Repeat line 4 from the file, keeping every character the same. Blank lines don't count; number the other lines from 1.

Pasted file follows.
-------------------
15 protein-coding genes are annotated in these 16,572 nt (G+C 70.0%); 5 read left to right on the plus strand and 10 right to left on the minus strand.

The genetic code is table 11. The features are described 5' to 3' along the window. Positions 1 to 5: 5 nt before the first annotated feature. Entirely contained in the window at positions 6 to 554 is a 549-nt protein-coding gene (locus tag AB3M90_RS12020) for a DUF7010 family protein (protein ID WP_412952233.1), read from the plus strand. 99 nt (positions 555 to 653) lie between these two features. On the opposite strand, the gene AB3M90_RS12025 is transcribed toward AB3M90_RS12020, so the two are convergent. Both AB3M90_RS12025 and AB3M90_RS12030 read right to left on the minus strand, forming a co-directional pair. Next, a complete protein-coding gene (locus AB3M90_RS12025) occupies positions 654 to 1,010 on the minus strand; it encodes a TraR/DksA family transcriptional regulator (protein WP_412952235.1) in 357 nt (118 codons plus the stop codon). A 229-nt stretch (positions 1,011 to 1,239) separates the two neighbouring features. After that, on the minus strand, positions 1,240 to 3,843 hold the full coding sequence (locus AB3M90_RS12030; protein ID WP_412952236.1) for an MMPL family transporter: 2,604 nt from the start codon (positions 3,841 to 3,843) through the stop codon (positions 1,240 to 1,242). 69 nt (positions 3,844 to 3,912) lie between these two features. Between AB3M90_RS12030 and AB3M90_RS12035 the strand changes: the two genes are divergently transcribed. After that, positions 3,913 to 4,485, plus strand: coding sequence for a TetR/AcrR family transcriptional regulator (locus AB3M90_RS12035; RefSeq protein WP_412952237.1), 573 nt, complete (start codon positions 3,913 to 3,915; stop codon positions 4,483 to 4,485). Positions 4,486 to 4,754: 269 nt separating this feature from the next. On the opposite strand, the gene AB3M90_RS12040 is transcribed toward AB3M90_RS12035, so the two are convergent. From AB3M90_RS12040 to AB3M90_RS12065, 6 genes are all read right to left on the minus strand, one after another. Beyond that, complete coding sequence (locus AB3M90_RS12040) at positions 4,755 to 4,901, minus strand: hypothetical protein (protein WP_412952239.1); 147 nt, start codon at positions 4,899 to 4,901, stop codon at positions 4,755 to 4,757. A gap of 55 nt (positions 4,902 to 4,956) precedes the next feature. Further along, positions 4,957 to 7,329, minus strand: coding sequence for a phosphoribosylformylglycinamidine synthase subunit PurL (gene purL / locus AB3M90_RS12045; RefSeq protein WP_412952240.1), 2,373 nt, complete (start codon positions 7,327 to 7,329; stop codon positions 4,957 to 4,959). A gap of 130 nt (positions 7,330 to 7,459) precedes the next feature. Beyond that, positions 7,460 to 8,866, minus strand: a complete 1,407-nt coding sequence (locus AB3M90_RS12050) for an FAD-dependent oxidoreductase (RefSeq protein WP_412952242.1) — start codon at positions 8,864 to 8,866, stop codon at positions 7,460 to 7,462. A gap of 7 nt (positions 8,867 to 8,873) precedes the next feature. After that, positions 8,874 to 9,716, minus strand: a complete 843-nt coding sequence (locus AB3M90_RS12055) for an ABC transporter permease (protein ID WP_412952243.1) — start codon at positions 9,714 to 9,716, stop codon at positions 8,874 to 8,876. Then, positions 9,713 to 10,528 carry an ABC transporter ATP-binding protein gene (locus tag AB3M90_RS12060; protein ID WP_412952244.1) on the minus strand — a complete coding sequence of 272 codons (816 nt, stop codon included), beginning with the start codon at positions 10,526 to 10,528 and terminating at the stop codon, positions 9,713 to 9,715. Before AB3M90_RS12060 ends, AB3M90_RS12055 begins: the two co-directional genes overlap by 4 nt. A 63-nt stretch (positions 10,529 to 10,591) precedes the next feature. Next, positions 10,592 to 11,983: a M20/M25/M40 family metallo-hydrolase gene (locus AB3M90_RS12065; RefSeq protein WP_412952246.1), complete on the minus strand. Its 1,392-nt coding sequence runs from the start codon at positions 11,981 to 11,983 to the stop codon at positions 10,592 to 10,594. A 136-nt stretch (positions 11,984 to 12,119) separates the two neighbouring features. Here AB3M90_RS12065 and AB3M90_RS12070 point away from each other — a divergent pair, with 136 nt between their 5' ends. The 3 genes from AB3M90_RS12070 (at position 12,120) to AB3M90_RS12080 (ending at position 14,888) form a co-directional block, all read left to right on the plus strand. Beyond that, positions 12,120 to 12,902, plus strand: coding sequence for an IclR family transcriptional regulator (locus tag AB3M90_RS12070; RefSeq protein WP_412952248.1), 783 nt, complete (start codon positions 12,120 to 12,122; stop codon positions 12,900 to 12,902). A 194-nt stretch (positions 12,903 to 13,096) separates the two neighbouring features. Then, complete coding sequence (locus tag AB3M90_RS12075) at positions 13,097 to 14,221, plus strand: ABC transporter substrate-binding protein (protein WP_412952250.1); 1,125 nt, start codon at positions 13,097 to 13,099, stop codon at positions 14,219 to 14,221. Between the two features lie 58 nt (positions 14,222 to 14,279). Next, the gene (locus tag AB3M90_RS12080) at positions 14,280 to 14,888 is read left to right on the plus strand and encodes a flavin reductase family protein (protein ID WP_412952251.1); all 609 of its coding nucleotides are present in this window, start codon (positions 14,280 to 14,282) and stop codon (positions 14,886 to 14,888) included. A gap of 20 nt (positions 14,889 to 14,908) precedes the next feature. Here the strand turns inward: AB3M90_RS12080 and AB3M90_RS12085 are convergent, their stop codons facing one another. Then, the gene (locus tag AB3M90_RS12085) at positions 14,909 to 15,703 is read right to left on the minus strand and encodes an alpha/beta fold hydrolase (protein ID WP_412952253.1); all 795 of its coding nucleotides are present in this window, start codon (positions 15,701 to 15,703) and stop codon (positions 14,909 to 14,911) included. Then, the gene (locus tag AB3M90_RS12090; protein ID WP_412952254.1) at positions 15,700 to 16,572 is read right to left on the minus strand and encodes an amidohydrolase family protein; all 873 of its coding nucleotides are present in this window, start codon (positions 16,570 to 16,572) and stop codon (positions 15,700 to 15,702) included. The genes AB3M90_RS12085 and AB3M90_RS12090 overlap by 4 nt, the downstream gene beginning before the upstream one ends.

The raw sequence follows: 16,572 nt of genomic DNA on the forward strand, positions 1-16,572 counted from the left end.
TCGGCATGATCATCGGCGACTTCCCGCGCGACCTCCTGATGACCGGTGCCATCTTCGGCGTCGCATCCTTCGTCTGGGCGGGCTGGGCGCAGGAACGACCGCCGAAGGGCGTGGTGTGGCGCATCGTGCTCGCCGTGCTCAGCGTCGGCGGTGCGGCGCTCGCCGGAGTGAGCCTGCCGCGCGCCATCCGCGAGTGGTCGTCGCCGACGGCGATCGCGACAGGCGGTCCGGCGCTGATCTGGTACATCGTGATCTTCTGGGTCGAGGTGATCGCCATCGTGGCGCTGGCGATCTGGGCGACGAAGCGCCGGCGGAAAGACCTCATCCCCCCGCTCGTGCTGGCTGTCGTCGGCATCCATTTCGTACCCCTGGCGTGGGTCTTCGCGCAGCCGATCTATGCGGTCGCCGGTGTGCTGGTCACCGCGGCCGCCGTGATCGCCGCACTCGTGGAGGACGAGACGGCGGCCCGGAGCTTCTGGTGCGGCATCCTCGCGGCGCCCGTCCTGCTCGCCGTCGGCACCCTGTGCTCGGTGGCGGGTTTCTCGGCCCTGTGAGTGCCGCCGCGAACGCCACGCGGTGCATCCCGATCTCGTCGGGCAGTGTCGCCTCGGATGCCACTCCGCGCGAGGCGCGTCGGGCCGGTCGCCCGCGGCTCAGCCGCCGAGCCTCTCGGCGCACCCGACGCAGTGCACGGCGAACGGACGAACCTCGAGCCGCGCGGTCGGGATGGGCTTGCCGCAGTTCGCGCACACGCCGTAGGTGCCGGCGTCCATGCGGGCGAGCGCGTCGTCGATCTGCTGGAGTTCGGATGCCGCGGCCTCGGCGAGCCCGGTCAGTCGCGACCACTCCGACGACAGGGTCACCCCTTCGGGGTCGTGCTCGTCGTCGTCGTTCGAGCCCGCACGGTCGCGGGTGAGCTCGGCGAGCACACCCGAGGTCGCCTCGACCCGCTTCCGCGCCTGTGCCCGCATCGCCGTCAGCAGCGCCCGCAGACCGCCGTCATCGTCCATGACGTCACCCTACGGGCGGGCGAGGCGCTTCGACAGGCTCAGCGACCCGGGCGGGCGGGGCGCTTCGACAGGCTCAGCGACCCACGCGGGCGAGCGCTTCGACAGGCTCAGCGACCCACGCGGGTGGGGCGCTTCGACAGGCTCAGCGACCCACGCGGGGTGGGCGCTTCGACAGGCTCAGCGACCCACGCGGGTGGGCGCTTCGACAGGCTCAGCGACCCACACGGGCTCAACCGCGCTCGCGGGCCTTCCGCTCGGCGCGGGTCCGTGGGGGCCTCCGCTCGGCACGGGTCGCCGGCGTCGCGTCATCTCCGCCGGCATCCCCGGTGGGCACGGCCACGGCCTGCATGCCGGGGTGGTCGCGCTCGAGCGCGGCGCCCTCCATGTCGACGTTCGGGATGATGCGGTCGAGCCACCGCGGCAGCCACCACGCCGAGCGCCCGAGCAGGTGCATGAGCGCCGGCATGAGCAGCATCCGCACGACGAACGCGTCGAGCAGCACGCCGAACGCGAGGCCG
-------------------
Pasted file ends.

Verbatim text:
TCGGCATGATCATCGGCGACTTCCCGCGCGACCTCCTGATGACCGGTGCCATCTTCGGCGTCGCATCCTTCGTCTGGGCGGGCTGGGCGCAGGAACGACCGCCGAAGGGCGTGGTGTGGCGCATCGTGCTCGCCGTGCTCAGCGTCGGCGGTGCGGCGCTCGCCGGAGTGAGCCTGCCGCGCGCCATCCGCGAGTGGTCGTCGCCGACGGCGATCGCGACAGGCGGTCCGGCGCTGATCTGGTACATCGTGATCTTCTGGGTCGAGGTGATCGCCATCGTGGCGCTGGCGATCTGGGCGACGAAGCGCCGGCGGAAAGACCTCATCCCCCCGCTCGTGCTGGCTGTCGTCGGCATCCATTTCGTACCCCTGGCGTGGGTCTTCGCGCAGCCGATCTATGCGGTCGCCGGTGTGCTGGTCACCGCGGCCGCCGTGATCGCCGCACTCGTGGAGGACGAGACGGCGGCCCGGAGCTTCTGGTGCGGCATCCTCGCGGCGCCCGTCCTGCTCGCCGTCGGCACCCTGTGCTCGGTGGCGGGTTTCTCGGCCCTGTGAGTGCCGCCGCGAACGCCACGCGGTGCATCCCGATCTCGTCGGGCAGTGTCGCCTCGGATGCCACTCCGCGCGAGGCGCGTCGGGCCGGTCGCCCGCGGCTCAGCCGCCGAGCCTCTCGGCGCACCCGACGCAGTGCACGGCGAACGGACGAACCTCGAGCCGCGCGGTCGGGATGGGCTTGCCGCAGTTCGCGCACACGCCGTAGGTGCCGGCGTCCATGCGGGCGAGCGCGTCGTCGATCTGCTGGAGTTCGGATGCCGCGGCCTCGGCGAGCCCGGTCAGTCGCGACCACTCCGACGACAGGGTCACCCCTTCGGGGTCGTGCTCGTCGTCGTCGTTCGAGCCCGCACGGTCGCGGGTGAGCTCGGCGAGCACACCCGAGGTCGCCTCGACCCGCTTCCGCGCCTGTGCCCGCATCGCCGTCAGCAGCGCCCGCAGACCGCCGTCATCGTCCATGACGTCACCCTACGGGCGGGCGAGGCGCTTCGACAGGCTCAGCGACCCGGGCGGGCGGGGCGCTTCGACAGGCTCAGCGACCCACGCGGGCGAGCGCTTCGACAGGCTCAGCGACCCACGCGGGTGGGGCGCTTCGACAGGCTCAGCGACCCACGCGGGGTGGGCGCTTCGACAGGCTCAGCGACCCACGCGGGTGGGCGCTTCGACAGGCTCAGCGACCCACACGGGCTCAACCGCGCTCGCGGGCCTTCCGCTCGGCGCGGGTCCGTGGGGGCCTCCGCTCGGCACGGGTCGCCGGCGTCGCGTCATCTCCGCCGGCATCCCCGGTGGGCACGGCCACGGCCTGCATGCCGGGGTGGTCGCGCTCGAGCGCGGCGCCCTCCATGTCGACGTTCGGGATGATGCGGTCGAGCCACCGCGGCAGCCACCACGCCGAGCGCCCGAGCAGGTGCATGAGCGCCGGCATGAGCAGCATCCGCACGACGAACGCGTCGAGCAGCACGCCGAACGCGAGGCCG